Spiral vs Spire - What's the difference?

spiral | spire |


In context|geometry|lang=en terms the difference between spiral and spire

is that spiral is (geometry) a curve that is the locus of a point that rotates about a fixed point while continuously increasing its distance from that point while spire is (geometry) the part of a spiral generated in one revolution of the straight line about the pole.

As nouns the difference between spiral and spire

is that spiral is (geometry) a curve that is the locus of a point that rotates about a fixed point while continuously increasing its distance from that point while spire is or spire can be one of the sinuous foldings of a serpent or other reptile; a coil.

As verbs the difference between spiral and spire

is that spiral is to move along the path of a spiral or helix while spire is of a seed, plant etc: to sprout, to send forth the early shoots of growth; to germinate or spire can be (obsolete) to breathe.

As a adjective spiral

is helical, like a spiral.

spiral

English

(wikipedia spiral)

Noun

(en noun)
  • (geometry) A curve that is the locus of a point that rotates about a fixed point while continuously increasing its distance from that point.
  • (informal) A helix.
  • A self-sustaining process with a lot of momentum involved, so it is difficult to accelerate or stop it at once.
  • Derived terms

    * death spiral * downward spiral * graveyard spiral * spiral staircase * upward spiral

    Adjective

    (-)
  • Helical, like a spiral
  • Verb

  • To move along the path of a spiral or helix.
  • The falling leaves spiralled down from the tree.
  • (figuratively) To increase continually.
  • Her debts were spiralling out of control.

    Anagrams

    * ----

    spire

    English

    Etymology 1

    (etyl) . Cognate with Dutch spier, German Spier, (Spiere), Danish spir, Norwegian spir, Swedish spira.

    Noun

    (en noun)
  • A young shoot of a plant; a spear.
  • * 1913 ,
  • Clara had pulled a button from a hollyhock spire , and was breaking it to get the seeds.
  • A sharp or tapering point.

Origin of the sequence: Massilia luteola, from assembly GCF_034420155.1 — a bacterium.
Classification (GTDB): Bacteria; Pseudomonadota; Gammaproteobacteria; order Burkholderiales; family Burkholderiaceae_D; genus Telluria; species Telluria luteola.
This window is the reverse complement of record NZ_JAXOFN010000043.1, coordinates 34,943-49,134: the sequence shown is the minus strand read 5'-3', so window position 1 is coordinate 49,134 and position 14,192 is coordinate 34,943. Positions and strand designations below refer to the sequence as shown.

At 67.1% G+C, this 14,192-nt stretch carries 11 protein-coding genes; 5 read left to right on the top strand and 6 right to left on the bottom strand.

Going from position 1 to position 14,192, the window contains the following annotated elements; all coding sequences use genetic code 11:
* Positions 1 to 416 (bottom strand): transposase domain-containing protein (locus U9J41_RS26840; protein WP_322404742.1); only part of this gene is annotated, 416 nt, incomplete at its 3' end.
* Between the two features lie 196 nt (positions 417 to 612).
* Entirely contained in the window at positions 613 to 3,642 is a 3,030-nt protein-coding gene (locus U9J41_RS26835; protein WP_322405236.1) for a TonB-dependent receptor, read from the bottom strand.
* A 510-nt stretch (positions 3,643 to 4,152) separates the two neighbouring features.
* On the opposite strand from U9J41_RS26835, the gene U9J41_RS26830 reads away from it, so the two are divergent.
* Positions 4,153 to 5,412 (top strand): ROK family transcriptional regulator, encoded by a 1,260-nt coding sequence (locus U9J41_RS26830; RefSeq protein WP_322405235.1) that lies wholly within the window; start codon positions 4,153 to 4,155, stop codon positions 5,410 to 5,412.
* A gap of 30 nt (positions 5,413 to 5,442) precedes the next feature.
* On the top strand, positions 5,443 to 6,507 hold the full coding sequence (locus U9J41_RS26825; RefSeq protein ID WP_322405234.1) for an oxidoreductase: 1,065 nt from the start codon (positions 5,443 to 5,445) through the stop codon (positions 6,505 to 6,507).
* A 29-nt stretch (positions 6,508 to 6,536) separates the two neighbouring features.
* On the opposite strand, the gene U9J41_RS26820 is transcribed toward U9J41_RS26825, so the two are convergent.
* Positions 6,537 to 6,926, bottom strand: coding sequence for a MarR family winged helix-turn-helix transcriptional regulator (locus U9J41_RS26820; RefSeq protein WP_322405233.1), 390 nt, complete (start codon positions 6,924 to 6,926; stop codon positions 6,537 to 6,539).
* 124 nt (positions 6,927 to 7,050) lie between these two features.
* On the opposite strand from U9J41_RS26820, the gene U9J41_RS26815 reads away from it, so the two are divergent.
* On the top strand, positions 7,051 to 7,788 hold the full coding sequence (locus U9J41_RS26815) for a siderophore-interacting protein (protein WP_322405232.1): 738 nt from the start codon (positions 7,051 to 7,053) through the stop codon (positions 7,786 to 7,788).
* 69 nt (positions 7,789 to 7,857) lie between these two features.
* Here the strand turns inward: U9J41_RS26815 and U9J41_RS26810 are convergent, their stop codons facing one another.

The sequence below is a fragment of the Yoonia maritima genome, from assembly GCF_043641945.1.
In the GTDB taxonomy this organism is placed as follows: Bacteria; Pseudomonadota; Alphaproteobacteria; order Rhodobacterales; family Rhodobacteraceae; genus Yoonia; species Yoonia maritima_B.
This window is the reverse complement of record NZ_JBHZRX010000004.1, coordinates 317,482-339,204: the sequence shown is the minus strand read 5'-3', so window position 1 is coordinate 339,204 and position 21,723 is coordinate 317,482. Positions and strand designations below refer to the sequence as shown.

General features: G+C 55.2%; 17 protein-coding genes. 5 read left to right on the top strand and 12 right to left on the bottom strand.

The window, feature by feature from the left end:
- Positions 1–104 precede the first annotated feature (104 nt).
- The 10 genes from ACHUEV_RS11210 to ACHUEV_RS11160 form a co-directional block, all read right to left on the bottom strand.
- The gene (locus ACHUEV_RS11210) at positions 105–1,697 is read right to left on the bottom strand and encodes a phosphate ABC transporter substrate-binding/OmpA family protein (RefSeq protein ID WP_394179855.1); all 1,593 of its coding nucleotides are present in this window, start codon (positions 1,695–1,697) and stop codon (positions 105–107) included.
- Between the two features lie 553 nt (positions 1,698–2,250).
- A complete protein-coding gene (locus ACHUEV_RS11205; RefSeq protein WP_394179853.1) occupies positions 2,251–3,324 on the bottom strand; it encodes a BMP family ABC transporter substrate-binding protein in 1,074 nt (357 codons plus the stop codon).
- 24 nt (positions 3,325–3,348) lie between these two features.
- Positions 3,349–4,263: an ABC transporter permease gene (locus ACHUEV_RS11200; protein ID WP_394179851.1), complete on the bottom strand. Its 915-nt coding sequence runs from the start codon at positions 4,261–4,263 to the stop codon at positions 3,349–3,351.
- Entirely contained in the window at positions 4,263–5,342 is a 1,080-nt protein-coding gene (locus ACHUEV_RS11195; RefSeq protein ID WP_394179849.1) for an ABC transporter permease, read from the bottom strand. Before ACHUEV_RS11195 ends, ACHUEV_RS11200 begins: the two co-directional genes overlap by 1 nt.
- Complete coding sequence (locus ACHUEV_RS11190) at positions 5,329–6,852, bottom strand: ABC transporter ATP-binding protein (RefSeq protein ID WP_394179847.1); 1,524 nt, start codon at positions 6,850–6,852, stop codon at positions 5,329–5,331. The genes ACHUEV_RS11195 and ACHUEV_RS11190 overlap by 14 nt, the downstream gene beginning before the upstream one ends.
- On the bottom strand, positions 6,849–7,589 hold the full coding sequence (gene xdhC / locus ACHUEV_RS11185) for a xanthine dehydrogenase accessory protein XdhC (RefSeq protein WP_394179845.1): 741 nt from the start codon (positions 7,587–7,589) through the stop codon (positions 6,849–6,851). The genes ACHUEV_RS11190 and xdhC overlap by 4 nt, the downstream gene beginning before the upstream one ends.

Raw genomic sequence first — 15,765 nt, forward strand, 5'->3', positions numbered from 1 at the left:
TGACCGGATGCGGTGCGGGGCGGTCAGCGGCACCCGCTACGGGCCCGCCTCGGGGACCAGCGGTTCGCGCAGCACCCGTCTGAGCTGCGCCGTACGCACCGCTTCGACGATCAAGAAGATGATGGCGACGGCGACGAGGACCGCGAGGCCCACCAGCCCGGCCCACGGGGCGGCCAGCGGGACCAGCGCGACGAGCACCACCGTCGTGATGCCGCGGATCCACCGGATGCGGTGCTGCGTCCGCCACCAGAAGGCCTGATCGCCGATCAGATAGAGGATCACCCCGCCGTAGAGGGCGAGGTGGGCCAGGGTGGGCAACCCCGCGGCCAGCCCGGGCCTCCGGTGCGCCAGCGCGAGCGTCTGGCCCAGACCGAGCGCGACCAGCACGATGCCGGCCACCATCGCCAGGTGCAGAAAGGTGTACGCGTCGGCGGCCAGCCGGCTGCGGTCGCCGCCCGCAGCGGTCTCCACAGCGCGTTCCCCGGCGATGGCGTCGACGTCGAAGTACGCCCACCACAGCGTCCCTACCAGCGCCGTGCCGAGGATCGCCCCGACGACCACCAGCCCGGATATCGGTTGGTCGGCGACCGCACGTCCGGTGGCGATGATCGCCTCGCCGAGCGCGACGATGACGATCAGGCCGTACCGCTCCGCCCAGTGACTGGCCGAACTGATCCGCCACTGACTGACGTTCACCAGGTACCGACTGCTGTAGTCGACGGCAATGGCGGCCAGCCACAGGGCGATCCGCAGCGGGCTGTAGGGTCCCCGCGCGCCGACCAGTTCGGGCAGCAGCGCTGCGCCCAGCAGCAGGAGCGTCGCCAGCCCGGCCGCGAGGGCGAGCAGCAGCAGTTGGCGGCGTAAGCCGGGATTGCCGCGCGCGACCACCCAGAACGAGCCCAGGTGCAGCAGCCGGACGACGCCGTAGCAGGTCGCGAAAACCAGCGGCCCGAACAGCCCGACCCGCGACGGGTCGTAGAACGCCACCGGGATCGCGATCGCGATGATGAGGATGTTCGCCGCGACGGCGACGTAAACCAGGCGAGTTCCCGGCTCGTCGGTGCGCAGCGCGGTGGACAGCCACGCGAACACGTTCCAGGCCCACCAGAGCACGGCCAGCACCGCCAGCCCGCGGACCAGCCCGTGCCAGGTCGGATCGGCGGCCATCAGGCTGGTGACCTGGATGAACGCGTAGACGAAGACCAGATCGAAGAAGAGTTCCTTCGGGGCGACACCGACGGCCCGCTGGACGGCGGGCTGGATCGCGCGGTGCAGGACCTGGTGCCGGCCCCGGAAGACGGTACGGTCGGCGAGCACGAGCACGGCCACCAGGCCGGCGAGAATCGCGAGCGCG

• * {{quote-book, year=1907, author=
  • , title=The Dust of Conflict , chapter=1 citation , passage=A beech wood with silver firs in it rolled down the face of the hill, and the maze of leafless twigs and dusky spires cut sharp against the soft blueness of the evening sky.}}
  • A tapering structure built on a roof or tower, especially as one of the central architectural features of a church or cathedral roof.
  • The spire of the church rose high above the town.
  • The top, or uppermost point, of anything; the summit.
  • * Shakespeare
  • the spire and top of praises
  • (mining) A tube or fuse for communicating fire to the charge in blasting.
  • Verb

    (spir)
  • Of a seed, plant etc.: to sprout, to send forth the early shoots of growth; to germinate.
  • * 1590 , (Edmund Spenser), The Faerie Queene , III.5:
  • In gentle Ladies breste and bounteous race / Of woman kind it fayrest Flowre doth spyre , / And beareth fruit of honour and all chast desyre.
  • * Mortimer
  • It is not so apt to spire up as the other sorts, being more inclined to branch into arms.
  • To grow upwards rather than develop horizontally.
  • Etymology 2

    From (etyl) spirer, and its source, (etyl) .

    Verb

    (spir)
  • (obsolete) To breathe.
  • (Shenstone)

    Etymology 3

    From (etyl) spire.

    Noun

    (en noun)
  • One of the sinuous foldings of a serpent or other reptile; a coil.
  • A spiral.
  • (Dryden)
  • (geometry) The part of a spiral generated in one revolution of the straight line about the pole.
  • Anagrams

    * ----